Editor’s Note: The following post comes from the University of Missouri.
“The University of Missouri Honors College has announced that, effective for Fall semester 2017, all Honors students will have priority registration and be able to register for classes on Day 1 of registration for every subsequent semester (inclusive of Fall 2017), by assigned hours (as determined by credit hours earned).
“Also, beginning January 1, 2017 the College will become the hosts to the Cherng Program in Honors. With the support of Andrew & Peggy Cherng and the Panda Charitable Foundation, the College will offer an innovative, fully interdisciplinary general education curriculum which will be team taught, include faculty guided research and problem-based learning, and tie into an experiential opportunity to travel to Kuala Lumpur or Hawai’i for an immersive experience.
“The gift will also allow Mizzou to support up to 20 Cherng Scholars, providing undergraduates a stipend of at least $5,000 for participating in the curricular program or undertaking research and artistry in the summer months. The generous support of the Cherng’s and the Panda Charitable Foundation will allow the College to offer nearly 400 undergraduate research and artistry positions each year.”
The following is from Forbes magazine:
“Andrew and Peggy Cherng have made a fortune selling orange chicken, chow mein, potstickers and spring rolls, to mall shoppers, airport travelers and others who visit one of their nearly 1,900 Panda Express quick-service outlets in the U.S., Canada and a few international outposts. Now they are looking to increase their global footprint and are also experimenting with new flavors and formats at their Pasadena, Calif. Innovation Kitchen, selling salads, wraps and build-your-own choices.
“The couple who emigrated from China (Andrew) and Burma (Peggy) paid $103 million in 2015 for a 4.9% stake in Golden Eagle Retail Group, a Hong Kong-listed operator of shopping malls in China. It’s a far way from Baker University in Baldwin, Kansas where they first met. She went on to get a Ph.D. in electrical engineering, he a master’s degree in applied mathematics. He got into the restaurant business first, opening a sit-down restaurant with his dad in 1973.
“Ten years later, she gave up her career as a software developer (3M, McDonnell Douglas) to help him, launching their first Panda Express in the second largest mall in Los Angeles County. Today they have restaurants in 48 states with international locations in Mexico, Korea and Dubai.”
Editor’s note: This post has now been updated, effective September 9, 2019, to include new U.S. News rankings for 2020. Listed below are the yearly rankings and overall average rankings of 123 national universities that were included in the first tier of the U.S. News Best Colleges from 2013 through 2020. There are 61 public and 62 private universities. The list below not only shows the average rankings over this eight-year period but also lists the number of places lost or gained by each university.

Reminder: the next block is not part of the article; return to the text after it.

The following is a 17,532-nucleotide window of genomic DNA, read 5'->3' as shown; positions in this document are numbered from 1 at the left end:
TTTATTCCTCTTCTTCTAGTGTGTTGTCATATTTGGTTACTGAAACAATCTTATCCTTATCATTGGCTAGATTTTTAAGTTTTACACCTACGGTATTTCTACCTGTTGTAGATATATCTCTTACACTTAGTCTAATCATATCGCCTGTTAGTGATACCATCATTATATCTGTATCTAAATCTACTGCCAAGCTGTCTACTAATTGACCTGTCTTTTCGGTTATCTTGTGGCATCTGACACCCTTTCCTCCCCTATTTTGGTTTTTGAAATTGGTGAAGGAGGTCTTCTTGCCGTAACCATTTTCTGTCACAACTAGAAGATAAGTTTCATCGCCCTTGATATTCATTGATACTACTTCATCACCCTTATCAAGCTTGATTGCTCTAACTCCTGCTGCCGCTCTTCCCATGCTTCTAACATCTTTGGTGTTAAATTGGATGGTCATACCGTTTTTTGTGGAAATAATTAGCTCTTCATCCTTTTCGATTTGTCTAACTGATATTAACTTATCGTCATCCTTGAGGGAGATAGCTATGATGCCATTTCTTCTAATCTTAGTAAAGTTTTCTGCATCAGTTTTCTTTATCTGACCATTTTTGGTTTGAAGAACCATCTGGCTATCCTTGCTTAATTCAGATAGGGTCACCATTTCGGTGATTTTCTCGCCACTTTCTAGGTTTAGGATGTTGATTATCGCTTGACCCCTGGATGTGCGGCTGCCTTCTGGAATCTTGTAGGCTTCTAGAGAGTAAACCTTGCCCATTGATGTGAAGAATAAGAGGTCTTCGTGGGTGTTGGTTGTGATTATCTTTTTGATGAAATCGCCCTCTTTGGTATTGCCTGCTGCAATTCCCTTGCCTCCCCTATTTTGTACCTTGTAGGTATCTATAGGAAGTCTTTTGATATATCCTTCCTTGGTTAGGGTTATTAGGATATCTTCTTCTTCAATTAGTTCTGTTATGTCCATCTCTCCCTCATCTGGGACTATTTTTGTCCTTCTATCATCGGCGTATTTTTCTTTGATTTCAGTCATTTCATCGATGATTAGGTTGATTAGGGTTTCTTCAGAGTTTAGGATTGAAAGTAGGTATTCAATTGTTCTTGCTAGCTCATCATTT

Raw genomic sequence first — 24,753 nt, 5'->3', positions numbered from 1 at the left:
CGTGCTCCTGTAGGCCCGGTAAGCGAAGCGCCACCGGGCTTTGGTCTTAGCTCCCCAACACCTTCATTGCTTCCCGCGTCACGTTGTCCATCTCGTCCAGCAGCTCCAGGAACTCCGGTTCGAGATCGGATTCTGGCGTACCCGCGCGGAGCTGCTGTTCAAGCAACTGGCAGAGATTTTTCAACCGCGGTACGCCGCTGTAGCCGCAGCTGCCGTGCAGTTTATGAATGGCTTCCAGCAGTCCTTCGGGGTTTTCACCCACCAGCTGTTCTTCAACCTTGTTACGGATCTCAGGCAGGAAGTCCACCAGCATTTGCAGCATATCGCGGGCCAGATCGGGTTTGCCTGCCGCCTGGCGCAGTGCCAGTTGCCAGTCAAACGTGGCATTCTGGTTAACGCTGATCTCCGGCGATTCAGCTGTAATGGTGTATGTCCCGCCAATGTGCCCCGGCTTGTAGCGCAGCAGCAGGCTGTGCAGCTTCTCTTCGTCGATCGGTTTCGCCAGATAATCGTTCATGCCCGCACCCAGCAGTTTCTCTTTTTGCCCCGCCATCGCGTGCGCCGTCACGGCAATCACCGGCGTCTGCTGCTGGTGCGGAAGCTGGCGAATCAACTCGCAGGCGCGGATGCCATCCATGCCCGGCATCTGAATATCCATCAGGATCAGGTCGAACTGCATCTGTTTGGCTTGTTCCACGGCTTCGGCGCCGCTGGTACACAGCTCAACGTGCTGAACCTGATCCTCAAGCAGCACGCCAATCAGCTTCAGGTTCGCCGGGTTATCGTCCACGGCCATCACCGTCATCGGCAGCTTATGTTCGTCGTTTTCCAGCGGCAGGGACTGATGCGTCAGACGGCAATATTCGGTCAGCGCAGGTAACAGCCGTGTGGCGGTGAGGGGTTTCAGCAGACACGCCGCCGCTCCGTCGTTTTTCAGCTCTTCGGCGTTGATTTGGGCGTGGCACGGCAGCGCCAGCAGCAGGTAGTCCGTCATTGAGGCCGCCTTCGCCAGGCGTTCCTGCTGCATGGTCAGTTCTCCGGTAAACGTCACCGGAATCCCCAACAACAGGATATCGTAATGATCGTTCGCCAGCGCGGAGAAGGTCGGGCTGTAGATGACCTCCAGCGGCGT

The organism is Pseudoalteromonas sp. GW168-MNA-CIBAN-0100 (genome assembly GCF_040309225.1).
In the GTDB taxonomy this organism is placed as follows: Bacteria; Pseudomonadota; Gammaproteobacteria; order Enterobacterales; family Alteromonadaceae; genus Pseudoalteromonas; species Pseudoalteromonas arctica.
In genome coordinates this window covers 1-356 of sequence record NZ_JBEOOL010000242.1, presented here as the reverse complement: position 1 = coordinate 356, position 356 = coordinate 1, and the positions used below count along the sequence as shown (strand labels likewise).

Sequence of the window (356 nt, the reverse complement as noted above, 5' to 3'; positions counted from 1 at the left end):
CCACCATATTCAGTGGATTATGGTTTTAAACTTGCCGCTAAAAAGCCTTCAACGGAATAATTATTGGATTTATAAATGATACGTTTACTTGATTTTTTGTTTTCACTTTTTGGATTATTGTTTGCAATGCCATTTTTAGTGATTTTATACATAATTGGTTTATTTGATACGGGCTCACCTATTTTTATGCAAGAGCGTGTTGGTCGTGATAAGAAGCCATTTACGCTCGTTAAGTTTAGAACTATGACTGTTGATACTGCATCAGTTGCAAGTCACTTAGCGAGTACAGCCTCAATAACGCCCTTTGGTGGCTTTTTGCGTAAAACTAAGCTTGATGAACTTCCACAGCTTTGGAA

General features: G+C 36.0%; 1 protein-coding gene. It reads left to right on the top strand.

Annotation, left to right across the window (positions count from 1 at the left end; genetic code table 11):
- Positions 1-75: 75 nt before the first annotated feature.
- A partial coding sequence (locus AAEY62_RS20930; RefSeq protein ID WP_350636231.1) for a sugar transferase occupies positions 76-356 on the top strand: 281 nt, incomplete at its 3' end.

U.S. News has changed its methodology, and there are some significant changes, especially after the top 30-35 places in the rankings. Major gains for Florida, Florida State, Georgia, Georgia Tech, most UC campuses.
Beginning in the 2019 edition, U.S. News “factored a school’s success at promoting social mobility by graduating students who received federal Pell Grants (those typically coming from households whose family incomes are less than $50,000 annually, though most Pell Grant money goes to students with a total family income below $20,000).”
This has shaken up the rankings quite a bit, and the trend will continue. Previously, a school’s wealth drove the rankings, without regard to the number of low-income students enrolled. Now school wealth can have a different impact by enabling institutions with more resources to “afford” the enrollment of more students who cannot pay full tuition. Some universities that lack big endowments formerly raised their rankings by enrolling students with higher test scores, even if merit aid was necessary. Now that model might not be as effective, since many of those students did not receive Pell grants.
While we appreciate the massive amount of data that the U.S. News rankings provide on class sizes, grad rates, retention rates, and even selectivity, on the whole the rankings fail to evaluate efficiency (the number of students who receive a high-quality education at a relatively low cost) and should not use selectivity and wealth as metrics.
Here are the historical rankings, the average of each school across eight years, and the increase or decline of each school from 2013 through 2020. The universities are listed in order of their average ranking across the years.